Windows XP Pro (and Home); Stuff to turn off:
Each service is listed as it is in Microsoft's WIndows XP Professional. These should be similar in Microsoft's XP Home as well. Under each is the definition given in the Services Manager.

Alerter
Notifies selected users and computers of administrative alerts. If the service is stopped, programs that use administrative alerts will not receive them. If this service is disabled, any services that explicitly depend on it will fail to start.
Comment: I don't want my personal computer telling me anything, ever. Shut up and work! There's few things I find more annoying than a computer constantly wanting to interact with me while I'm using it to do work or entertain myself. A computer is a tool, not a friend or work companion. No Hal, I don't want to talk to you. Perhaps there's a software vendor that can give you a compelling reason why you need this service, but for most home and SOHO PC use it's just an unnecessary service taking up resources and providing risk. Unless you are running a product that requires this service, disable it.

Application Layer Gateway Service
Provides support for 3rd party protocol plug-ins for Internet Connection Sharing and the Internet Connection Firewall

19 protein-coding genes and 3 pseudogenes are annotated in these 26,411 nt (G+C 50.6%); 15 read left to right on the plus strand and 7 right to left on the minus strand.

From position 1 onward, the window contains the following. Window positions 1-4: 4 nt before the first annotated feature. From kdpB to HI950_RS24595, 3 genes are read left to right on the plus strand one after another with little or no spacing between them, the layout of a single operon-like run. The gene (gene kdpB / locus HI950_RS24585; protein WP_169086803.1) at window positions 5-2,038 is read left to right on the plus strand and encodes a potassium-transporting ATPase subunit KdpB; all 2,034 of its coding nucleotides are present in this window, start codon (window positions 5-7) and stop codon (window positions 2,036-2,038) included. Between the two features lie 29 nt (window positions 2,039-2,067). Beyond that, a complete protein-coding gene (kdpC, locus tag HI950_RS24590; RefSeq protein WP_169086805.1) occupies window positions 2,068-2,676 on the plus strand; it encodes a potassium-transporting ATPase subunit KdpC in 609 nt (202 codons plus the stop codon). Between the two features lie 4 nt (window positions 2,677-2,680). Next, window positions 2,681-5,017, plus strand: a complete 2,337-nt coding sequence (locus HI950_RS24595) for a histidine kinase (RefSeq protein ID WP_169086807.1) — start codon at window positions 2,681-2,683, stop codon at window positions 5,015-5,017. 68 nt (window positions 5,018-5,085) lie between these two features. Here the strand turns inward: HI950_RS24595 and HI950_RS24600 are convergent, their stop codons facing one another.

Comment: Do you want to share your internet connection? That's an article waiting to be written. Let me be clear. Since you can buy a router for $50 or less, and Windows does an awful job routing, using a computer to gateway your other computers to the internet is just stupid. "What about firewalling and admission control?" Well, that's not going to be done through the built-in internet sharing tools. So, we''re not talking about that. If you use a personal computer to gateway your other computers to the internet (and calling it a server doesn't change the reality), you are wasting resources. Buy a $50 router, or a $1000 router for that matter. But, buy a discrete device that is designed to do the job. Use hardware based firewalling (OK, it's all based on software - but I mean a boxed solution, not software installed on a PC that's prone to lose autonomy). And, what about all those cute third-party firewalling tools that plug in to this thing? Man, give me a break. If it runs on top of your Windows installation, it's not a real firewall. Unless this is required by a product you think is necessary, disable it.